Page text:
Some people who work in the field for 20 or 30 years are never dissatisfied, says Rivers. She believes that helping workers find the intrinsic value in what they do may be one of the keys to retaining workers.
“If you don’t get some intrinsic value from the work, then you won’t last long. Anyone who gets value out of the work will stay for a very long time.”
In 2014, a team of business researchers at McMaster University looked at “task shifting,” the delegating of certain tasks from regulated professionals to unregulated workers as a possible way to keep PSWs interested in their work.
One of the buzzwords in the business right now, for example, is “virtual wards,” a concept developed in the UK which uses the staffing of a hospital ward, without the actual building. PSWs would be the eyes and ears of a nurse, who would be connected remotely.
The McMaster researchers surveyed 46 home care workers about task shifting, including 20 PSWs. They found that half of the respondents thought task shifting would increase their intention to stay with the job. Learning new skills would increase their satisfaction with the job, and make them feel more accomplished, the workers reported. About a quarter said the opposite — task shifting would contribute to their intention to leave the home care sector because the new tasks would not be reflected in their pay, or the tasks would make them feel uncomfortable.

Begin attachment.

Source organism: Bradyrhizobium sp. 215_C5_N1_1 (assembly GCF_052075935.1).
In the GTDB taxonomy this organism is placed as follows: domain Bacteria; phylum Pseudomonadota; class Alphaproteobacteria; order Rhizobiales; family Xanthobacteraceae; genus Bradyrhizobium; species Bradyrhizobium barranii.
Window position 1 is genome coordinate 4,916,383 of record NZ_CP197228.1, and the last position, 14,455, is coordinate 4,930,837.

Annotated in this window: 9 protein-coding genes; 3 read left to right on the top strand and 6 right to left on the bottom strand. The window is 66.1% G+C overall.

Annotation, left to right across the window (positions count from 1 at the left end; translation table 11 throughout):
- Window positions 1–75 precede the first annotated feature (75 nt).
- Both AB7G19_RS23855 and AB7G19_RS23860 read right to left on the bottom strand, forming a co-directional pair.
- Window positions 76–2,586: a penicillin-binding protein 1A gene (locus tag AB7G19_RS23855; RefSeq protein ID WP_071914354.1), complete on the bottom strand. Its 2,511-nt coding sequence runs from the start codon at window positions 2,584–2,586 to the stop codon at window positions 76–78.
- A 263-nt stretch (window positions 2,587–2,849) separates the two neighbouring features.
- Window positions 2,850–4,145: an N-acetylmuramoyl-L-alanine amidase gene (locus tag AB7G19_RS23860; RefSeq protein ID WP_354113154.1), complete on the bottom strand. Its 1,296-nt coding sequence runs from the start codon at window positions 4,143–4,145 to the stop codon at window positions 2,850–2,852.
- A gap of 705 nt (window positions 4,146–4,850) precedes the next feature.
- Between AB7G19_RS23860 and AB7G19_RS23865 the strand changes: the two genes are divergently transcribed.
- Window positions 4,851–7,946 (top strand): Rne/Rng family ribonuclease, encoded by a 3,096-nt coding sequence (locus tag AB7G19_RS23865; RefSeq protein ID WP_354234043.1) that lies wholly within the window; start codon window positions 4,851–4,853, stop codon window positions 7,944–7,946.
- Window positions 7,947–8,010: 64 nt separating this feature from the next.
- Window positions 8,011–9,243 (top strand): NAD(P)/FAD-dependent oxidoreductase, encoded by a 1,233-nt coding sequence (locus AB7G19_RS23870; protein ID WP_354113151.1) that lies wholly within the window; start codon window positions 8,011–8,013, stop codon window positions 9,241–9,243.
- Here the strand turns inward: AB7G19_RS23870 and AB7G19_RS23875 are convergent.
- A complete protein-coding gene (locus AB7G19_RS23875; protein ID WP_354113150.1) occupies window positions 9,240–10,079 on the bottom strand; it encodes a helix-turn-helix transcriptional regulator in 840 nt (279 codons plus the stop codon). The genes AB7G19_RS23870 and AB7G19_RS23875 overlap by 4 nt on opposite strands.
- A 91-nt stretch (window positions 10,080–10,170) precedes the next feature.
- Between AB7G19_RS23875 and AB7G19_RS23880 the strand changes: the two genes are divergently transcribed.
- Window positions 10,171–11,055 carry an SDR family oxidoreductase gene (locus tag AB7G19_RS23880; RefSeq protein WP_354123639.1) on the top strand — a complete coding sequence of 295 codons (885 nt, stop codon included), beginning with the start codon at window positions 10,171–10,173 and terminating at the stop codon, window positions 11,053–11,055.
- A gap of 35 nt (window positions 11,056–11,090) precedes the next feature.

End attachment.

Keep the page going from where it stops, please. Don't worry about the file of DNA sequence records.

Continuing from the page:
Ferrier believes the PSW shortage can be eased by making it a regulated profession. “I think it would change the entire dynamic of the profession. It would bring us the recognition we deserve.”
Incentives such as better pay, more money for vehicle maintenance or free scrubs might also help, she says. “There are all kinds of different things at play. But they will have to come up with something quick.”
By the numbers:
83,000: Number of personal support workers practising in Ontario
28,000: Number who work in the home and community sector
180,000: Number of clients in Ontario who receive personal support services at home
13,427: Number of PSWs who responded to a survey conducted by the Ontario Personal Support Workers Association
33 per cent: Proportion of these who said they quit in the past year
63.3 per cent: Proportion who cited burnout as the reason
22 per cent: Proportion of survey respondents who said they are considering leaving the field
52 per cent: Proportion of these who cited burnout as the reason
As a DSW myself I have experienced these challenges in the home care system and am happy that these concerns are finally coming to light. Since I started working with Serenity At Home Support Services, I enjoy my job and relationships with clients. Lisa Plant, executive director, is very understanding and compassionate with any needs for both staff and clients. We work as a team to make sure all parties are happy and continue to grow and learn to better our services and selves. Our team is working really hard to make sure all services are accessible to everyone in the community (budget and availability wise).